The Toure-Raichel Collective: 'Two Chefs In The Kitchen'

Apr 15, 2012
Originally published on April 15, 2012 3:26 pm

Idan Raichel first met Malian guitar luminary Vieux Farka Toure in a chance encounter at an airport in Germany. Raichel, an Israeli pop star and keyboard player, had admired Toure's work— as well as that of his father, the late Ali Farka Toure — for many years before they crossed paths.

"I just thought it would be amazing to collaborate with him," Raichel says. "I invited him to play at the opera house in Tel Aviv, and he came with his band for an unforgettable evening."

Shortly thereafter, the duo met up in a small recording studio for a short jam session.

"By coincidence, we recorded what we played there for three hours. We actually recorded a mix of Malian rhythms mixed with Israeli melodies — all originals, but very influenced from both our cultures," Raichel says.

That initial jam session was the beginning of a greater collaboration, which is now known as the Toure-Raichel Collective. The duo has recorded a studio album called The Tel Aviv Sessions, which features songs that infuse elements from both of their cultural backgrounds — something that came naturally to the two musicians.

"It was like having two chefs in the kitchen," Raichel says. "At the end of the day, everyone uses the basics: sugar, or salt, or water. So we went to the basics of both of our cultures and we just let the music flow."

The Toure-Raichel Collective played songs from its new album, The Tel Aviv Session, live in NPR's Studio 4A.

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IDAN RAICHEL: (Foreign language spoken)


This past week saw quite a multicultural mix of musicians pay a visit to us in NPR's Studio 4A.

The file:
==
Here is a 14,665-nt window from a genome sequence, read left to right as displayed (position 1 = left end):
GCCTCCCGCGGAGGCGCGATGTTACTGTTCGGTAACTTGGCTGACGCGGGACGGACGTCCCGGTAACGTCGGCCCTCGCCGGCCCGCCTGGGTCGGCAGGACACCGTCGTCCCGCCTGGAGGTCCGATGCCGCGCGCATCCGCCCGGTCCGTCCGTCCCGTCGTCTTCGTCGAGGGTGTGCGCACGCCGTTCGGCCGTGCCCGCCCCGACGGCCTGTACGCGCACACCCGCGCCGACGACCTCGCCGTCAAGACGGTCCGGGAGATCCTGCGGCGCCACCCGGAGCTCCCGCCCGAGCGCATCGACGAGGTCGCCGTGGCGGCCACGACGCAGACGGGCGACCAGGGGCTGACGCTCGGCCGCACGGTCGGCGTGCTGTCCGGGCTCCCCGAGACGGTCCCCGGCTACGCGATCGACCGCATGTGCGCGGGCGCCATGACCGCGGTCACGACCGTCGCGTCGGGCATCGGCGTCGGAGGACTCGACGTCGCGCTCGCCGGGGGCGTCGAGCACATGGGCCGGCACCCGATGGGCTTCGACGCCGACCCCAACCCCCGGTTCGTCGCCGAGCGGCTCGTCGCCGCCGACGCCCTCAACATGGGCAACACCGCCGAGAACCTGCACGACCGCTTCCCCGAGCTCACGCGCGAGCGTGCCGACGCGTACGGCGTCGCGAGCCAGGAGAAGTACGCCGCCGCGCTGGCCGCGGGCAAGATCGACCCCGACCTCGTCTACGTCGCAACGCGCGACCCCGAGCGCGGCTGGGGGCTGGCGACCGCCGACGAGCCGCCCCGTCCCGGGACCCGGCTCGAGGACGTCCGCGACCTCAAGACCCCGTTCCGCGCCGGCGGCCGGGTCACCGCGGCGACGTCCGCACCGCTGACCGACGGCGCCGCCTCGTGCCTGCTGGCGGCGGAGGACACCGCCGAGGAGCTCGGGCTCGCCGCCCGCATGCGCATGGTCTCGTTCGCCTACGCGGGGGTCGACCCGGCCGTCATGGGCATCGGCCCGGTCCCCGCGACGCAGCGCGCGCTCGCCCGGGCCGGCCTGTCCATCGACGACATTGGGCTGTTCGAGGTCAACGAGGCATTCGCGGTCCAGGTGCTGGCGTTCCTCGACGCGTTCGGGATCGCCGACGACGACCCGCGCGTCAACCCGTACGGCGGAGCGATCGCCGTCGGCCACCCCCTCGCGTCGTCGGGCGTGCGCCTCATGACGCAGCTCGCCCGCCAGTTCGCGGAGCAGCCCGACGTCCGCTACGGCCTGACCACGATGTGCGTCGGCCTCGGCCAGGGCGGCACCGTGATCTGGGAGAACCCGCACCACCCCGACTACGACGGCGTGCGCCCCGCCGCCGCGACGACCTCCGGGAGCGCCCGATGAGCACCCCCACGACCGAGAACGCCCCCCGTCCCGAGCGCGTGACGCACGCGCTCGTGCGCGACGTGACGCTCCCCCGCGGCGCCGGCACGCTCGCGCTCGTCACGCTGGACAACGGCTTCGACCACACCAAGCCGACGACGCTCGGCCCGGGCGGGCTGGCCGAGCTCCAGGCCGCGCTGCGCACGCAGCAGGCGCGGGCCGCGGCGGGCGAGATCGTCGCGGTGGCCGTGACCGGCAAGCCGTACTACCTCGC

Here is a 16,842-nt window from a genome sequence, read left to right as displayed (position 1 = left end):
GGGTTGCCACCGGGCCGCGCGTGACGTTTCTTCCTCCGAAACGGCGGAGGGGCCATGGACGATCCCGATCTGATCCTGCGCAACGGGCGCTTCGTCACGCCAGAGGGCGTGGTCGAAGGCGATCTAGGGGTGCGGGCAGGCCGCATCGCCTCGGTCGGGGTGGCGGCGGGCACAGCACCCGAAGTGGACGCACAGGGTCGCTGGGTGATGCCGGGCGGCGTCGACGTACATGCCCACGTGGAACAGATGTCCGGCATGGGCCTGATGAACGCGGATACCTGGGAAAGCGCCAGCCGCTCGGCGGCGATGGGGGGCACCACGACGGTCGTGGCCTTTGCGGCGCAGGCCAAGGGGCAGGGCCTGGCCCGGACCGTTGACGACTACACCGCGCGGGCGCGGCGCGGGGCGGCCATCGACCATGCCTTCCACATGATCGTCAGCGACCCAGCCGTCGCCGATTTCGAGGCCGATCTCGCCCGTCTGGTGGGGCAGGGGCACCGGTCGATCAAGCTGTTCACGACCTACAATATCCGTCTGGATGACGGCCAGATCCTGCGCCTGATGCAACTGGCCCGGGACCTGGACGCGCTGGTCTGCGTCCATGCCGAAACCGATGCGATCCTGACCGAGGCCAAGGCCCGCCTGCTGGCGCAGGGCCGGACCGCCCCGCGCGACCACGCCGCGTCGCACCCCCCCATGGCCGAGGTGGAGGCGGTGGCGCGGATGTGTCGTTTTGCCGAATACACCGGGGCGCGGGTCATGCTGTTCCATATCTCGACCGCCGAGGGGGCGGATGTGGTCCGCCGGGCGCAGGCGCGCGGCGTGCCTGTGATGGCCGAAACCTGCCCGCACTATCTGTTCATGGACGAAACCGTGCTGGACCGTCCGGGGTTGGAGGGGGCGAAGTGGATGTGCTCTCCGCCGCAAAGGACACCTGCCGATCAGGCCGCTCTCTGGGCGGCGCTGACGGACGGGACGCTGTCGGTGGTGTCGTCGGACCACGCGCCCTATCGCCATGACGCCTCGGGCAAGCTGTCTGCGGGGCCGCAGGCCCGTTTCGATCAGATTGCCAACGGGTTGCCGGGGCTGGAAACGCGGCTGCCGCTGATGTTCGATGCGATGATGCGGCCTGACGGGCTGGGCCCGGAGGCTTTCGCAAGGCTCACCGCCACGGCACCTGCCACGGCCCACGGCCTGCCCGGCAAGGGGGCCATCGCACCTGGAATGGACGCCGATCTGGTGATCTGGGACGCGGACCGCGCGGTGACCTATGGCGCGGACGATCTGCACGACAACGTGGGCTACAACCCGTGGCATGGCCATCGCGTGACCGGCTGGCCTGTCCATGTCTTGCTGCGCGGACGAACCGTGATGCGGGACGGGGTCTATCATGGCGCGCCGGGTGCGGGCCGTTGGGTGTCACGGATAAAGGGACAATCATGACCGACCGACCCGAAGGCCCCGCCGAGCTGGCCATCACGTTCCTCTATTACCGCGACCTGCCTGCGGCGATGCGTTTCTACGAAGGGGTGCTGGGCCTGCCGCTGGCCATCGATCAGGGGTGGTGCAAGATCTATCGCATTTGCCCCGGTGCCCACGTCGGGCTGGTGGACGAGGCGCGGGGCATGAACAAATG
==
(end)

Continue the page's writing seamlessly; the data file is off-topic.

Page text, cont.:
VIEUX FARKA TOURE: (Foreign language spoken)

MARTIN: Israeli pop star and keyboard player Idan Raichel settled in at the piano. Malian world music luminary Vieux Farka Toure sang and played guitar. With band mates from Israel and Mali, the Toure-Raichel Collective has just launched a North American tour to play music from their new CD. It's called "The Tel Aviv Sessions."

They played for us in our studio. Here's their song "Hawa," which Vieux Farke Toure named after his daughter.


MARTIN: That was the Toure-Raichel Collective, playing for us here in NPR's Studio 4A. That was lovely. Idan Raichel is on the piano, welcome to the program.

RAICHEL: Thank you. Thank you for having us here.

MARTIN: And Vieux Farka Toure on guitar. Thanks so much for coming in.

TOURE: Thank you.

MARTIN: If I could ask you, Idan, if you don't mind introducing your other band members?

RAICHEL: So, we have Souleymane on calabash, on percussion.

MARTIN: Souleymane Kane.


TOURE: But he plays before with Ali Farka Toure two years.


MARTIN: Ahh. OK, he's been around with you.

TOURE: Yeah, he's an old calabash player.


MARTIN: Great. And he's on, we should say, this is an old gourd that's been turned into a drum.

TOURE: Yeah.

RAICHEL: We have Amit Carmeli on bass from Israel.

MARTIN: Great. Well, welcome to all of you.

And I want to start by asking about the beginning. As you might imagine, I'm curious about the genesis of your relationship. I understand you met randomly in a German airport?




MARTIN: Were you on the same flight? How did this happen?

TOURE: No, it's not the same flight but I think we...

RAICHEL: We just were connecting flights at different - I was with my band, The Idan Raichel Project. And he was with his group.


RAICHEL: It's important to say that I'm a big fan for his music on also for his dad's music for many, many years. So, I totally...

MARTIN: We should say that Vieux's father, a very famous Malian musician. And so, you knew when you saw Vieux?

RAICHEL: I already knew Vieux's music for a long time. And it was always - not even a dream just to play with him but, you know, something that I thought it would be amazing to collaborate with. I invited him to play the opera house in Tel Aviv, and he came with his band for an unforgettable evening. And actually, our recording started right after his performance at the opera house.